The Fragile X syndrome, the most common inherited form of mental disability, is caused by transcriptional inactivafion ofthe FMRI gene. FMRI encodes FMRP, an RNA-binding protein that associates with about 1000 mRNAs in the brain. FMRP represses mRNA translation by impeding ribosome translocation, thereby reducing the rate of polypeptide elongation. Thus in the absence of FMRP, protein synthesis in the brain is aberrantly high, which causes the disease. CPEB is a second RNA binding protein in the brain, but instead of repressing translation like FMRP, it stimulates translation by inducing cytoplasmic polyadenylation. The FMRP knockout (KO) mouse is an exceptionally useful tool for studying Fragile X. FMRP/ CPEB double (dKO) mice display re-balanced translation in the brain such that overall rates of protein synthesis are normal. Moreover, all measured electrophysiolgoical, morphological, and behavioral phenyoptes that are defective in FMRP KO mice are rescued to wild type (WT) or near WT levels in dKO mice. Acute depletion of CPEB in the hippocampus of adult FMRP KO mice rescues hippocampus-dependent working memory. The rate of polypeptide elongation is restored to WT levels in FMRP/CPEB dKO brains, demonstrating that ribosome translocation is the underlying molecular defect causing the Fragile X syndrome.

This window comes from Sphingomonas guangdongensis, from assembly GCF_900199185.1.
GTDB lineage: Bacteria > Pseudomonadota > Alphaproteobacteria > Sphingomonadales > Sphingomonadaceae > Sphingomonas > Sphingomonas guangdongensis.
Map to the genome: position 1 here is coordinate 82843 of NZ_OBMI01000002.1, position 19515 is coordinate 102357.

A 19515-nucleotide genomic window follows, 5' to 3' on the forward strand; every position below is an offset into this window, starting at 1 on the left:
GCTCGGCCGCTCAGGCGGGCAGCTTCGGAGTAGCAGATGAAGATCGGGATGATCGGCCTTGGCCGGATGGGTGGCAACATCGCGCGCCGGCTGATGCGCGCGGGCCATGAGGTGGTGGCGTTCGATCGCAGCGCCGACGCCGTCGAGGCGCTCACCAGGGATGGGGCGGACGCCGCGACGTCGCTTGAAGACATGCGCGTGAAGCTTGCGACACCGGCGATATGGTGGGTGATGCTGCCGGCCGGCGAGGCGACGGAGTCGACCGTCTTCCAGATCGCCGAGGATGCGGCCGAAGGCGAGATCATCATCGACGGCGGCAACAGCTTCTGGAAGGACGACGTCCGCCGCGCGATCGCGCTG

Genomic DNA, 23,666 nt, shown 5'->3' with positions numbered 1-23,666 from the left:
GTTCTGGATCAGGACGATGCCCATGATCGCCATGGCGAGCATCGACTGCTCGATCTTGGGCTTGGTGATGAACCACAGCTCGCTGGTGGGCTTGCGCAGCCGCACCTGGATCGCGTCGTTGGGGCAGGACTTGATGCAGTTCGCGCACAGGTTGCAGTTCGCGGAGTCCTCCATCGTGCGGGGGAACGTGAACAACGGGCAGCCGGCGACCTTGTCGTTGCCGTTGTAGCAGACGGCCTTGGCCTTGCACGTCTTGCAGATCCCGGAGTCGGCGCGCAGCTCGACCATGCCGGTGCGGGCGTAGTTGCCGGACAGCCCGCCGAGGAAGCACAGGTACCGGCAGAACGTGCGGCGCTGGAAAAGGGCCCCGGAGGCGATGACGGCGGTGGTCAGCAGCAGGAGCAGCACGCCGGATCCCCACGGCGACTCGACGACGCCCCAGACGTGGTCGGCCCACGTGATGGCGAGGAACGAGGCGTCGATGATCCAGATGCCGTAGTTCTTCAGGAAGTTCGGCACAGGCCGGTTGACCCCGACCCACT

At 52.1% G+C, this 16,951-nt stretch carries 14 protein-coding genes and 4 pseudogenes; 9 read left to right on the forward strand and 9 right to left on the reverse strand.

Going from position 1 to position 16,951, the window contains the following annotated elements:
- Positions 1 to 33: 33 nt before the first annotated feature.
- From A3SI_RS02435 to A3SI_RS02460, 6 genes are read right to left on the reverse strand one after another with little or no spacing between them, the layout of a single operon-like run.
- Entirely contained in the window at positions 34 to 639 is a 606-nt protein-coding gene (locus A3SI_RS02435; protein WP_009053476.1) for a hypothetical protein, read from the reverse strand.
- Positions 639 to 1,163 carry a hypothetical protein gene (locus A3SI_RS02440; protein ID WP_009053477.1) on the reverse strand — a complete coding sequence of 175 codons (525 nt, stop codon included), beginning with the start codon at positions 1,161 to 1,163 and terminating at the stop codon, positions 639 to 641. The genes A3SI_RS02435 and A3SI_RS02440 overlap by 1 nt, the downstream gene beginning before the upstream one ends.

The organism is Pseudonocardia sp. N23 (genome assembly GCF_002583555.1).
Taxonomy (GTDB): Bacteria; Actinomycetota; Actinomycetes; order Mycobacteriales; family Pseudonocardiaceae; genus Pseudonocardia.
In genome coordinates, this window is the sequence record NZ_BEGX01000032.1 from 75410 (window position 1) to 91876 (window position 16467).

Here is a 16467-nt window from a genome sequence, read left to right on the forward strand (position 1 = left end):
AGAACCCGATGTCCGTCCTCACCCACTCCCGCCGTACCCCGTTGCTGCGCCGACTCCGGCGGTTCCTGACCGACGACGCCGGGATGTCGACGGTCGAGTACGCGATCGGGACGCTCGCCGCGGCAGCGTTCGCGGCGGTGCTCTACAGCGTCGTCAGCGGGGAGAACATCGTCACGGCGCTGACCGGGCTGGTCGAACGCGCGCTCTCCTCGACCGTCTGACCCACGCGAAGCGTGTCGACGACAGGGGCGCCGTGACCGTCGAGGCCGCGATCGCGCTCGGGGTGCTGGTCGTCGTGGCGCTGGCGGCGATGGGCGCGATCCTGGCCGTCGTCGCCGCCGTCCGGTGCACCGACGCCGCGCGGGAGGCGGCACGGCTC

Aim 1 tests the hypothesis that CPEB-associated factors that comprise the cytoplasmic polyadenylation complex are also involved in FMRP regulated translation, behavior, and synapse function.
Aim 2 employs a novel genomewide method to identify the mRNAs whose translation is rescued in FMRP/CPEB dKO brains.
Aim 3 employs another new genome-wide method to test the hypothesis that the polyadenylation of specific mRNAs is necessary for rescue of Fragile X phenotypes in FMRP/CPEB dKO brains. These studies will address the molecular causes of Fragile X and will indicate novel therapies to treat the disease.
This proposal is intended to identify the molecular causes ofthe Fragile X syndrome, the most common inheriited form of intellectual disability and autism. Novel approaches will be used to assess how CPEB and cytoplasmic polyadenylation are involved in a mouse model of Fragile X.
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